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29 July 2010

Parent/child conflict differs by country

American parents are more likely than European parents to have conflicts with their adult children, finds a new study.

American parents are more likely than European parents to have conflicts with their adult children, finds a new study.

But they found significant differences among the countries in how affection and conflict are likely to interact in these intergenerational relationships.

  • Parents in Israel and the United States were far more likely than parents in England and Germany to have negative feelings toward their adult children.
  • Negative emotions among parents in Israel accompanied strong positive emotions more often than in other countries. This indicates emotional intensity and ambivalence.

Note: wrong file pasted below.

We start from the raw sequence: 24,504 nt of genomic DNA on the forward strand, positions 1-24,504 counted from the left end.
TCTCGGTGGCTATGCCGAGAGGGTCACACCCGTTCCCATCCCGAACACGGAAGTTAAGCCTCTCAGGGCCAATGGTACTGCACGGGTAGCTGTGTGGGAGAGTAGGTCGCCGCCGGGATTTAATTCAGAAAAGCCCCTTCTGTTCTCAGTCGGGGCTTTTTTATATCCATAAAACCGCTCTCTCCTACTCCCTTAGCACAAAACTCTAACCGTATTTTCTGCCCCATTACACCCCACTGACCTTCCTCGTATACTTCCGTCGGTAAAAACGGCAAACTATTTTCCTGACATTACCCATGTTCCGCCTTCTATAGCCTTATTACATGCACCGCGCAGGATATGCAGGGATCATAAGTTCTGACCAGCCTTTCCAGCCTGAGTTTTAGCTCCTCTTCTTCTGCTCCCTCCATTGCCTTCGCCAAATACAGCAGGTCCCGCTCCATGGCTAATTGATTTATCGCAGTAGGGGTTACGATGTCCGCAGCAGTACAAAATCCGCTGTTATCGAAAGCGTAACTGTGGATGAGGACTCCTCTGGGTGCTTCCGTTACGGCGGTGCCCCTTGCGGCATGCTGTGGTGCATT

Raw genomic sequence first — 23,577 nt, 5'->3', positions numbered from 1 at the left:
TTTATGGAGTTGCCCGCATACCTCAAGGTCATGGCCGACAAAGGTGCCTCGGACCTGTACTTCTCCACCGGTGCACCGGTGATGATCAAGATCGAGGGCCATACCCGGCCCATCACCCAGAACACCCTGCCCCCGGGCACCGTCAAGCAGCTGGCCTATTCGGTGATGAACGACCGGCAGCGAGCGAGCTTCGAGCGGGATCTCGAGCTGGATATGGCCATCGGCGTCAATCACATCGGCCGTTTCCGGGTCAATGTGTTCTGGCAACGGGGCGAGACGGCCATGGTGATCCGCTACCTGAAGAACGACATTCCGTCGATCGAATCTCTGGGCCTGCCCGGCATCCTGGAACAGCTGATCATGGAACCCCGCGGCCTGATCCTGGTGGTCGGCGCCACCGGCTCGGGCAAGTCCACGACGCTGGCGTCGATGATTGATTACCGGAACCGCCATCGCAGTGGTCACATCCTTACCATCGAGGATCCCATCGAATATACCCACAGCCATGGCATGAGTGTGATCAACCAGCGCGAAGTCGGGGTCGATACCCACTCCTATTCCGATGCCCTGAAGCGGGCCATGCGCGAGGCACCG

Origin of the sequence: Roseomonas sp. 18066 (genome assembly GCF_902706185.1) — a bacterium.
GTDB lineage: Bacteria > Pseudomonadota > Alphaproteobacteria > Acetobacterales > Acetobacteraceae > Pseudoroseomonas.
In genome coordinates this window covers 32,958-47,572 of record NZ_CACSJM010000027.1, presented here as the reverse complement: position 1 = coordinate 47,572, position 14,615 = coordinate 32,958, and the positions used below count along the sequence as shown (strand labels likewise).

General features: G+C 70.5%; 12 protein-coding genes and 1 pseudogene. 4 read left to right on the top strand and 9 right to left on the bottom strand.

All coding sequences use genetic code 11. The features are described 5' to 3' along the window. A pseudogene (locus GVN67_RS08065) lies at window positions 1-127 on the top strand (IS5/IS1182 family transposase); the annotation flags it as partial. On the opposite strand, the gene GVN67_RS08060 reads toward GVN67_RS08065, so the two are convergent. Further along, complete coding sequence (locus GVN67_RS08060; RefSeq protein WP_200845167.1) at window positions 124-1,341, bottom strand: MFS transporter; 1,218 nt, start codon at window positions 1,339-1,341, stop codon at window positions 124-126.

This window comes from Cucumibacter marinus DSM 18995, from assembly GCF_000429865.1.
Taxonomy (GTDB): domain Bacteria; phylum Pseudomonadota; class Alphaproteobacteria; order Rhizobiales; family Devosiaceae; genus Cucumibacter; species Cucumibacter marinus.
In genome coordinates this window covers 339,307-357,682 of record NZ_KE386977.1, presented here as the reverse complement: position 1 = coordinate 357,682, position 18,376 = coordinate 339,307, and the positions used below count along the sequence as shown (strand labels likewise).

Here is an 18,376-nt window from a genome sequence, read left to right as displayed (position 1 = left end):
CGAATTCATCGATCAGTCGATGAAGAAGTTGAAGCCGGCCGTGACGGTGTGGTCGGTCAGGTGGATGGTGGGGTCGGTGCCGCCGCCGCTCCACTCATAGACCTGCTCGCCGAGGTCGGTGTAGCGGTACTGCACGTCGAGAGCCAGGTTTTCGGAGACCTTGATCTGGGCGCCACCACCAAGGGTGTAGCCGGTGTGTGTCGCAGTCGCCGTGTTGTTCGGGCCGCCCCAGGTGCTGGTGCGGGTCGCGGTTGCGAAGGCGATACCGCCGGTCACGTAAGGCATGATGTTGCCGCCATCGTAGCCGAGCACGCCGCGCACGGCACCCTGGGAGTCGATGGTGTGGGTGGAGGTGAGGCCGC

• While unlikely to have negative feelings towards their adult children, German parents also lacked positive feelings, indicating overall detachment.
  • Disharmonious relationships (the presence of strong negative emotions without strong positive emotions) were more than twice as likely in the United States as in any other country.
  • Older parents who had difficulty climbing stairs were more likely to have a disharmonious relationship with their adult children.

 
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